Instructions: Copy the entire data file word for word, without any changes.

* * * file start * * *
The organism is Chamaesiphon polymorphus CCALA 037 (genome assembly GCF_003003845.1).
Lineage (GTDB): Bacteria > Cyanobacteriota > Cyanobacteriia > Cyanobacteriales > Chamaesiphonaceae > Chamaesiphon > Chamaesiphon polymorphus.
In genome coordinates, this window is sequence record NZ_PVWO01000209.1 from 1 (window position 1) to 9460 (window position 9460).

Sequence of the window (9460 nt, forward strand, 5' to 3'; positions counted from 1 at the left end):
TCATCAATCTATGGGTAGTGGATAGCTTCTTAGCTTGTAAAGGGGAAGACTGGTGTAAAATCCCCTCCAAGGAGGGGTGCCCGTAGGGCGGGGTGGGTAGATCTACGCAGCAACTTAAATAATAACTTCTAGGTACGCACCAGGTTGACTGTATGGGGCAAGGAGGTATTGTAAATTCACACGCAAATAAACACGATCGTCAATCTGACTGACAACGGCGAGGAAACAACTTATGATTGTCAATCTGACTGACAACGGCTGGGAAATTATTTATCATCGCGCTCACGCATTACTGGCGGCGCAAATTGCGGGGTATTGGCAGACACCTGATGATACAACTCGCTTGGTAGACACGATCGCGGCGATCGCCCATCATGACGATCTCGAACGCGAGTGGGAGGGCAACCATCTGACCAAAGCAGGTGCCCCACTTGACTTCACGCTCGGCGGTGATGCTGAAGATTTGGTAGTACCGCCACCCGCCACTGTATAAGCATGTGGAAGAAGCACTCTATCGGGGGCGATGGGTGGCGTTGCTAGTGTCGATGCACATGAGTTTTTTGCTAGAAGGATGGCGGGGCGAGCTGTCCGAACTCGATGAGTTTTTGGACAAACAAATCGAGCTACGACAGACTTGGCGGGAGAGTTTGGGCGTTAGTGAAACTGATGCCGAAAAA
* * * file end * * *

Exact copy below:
The organism is Chamaesiphon polymorphus CCALA 037 (genome assembly GCF_003003845.1).
Lineage (GTDB): Bacteria > Cyanobacteriota > Cyanobacteriia > Cyanobacteriales > Chamaesiphonaceae > Chamaesiphon > Chamaesiphon polymorphus.
In genome coordinates, this window is sequence record NZ_PVWO01000209.1 from 1 (window position 1) to 9460 (window position 9460).

Sequence of the window (9460 nt, forward strand, 5' to 3'; positions counted from 1 at the left end):
TCATCAATCTATGGGTAGTGGATAGCTTCTTAGCTTGTAAAGGGGAAGACTGGTGTAAAATCCCCTCCAAGGAGGGGTGCCCGTAGGGCGGGGTGGGTAGATCTACGCAGCAACTTAAATAATAACTTCTAGGTACGCACCAGGTTGACTGTATGGGGCAAGGAGGTATTGTAAATTCACACGCAAATAAACACGATCGTCAATCTGACTGACAACGGCGAGGAAACAACTTATGATTGTCAATCTGACTGACAACGGCTGGGAAATTATTTATCATCGCGCTCACGCATTACTGGCGGCGCAAATTGCGGGGTATTGGCAGACACCTGATGATACAACTCGCTTGGTAGACACGATCGCGGCGATCGCCCATCATGACGATCTCGAACGCGAGTGGGAGGGCAACCATCTGACCAAAGCAGGTGCCCCACTTGACTTCACGCTCGGCGGTGATGCTGAAGATTTGGTAGTACCGCCACCCGCCACTGTATAAGCATGTGGAAGAAGCACTCTATCGGGGGCGATGGGTGGCGTTGCTAGTGTCGATGCACATGAGTTTTTTGCTAGAAGGATGGCGGGGCGAGCTGTCCGAACTCGATGAGTTTTTGGACAAACAAATCGAGCTACGACAGACTTGGCGGGAGAGTTTGGGCGTTAGTGAAACTGATGCCGAAAAA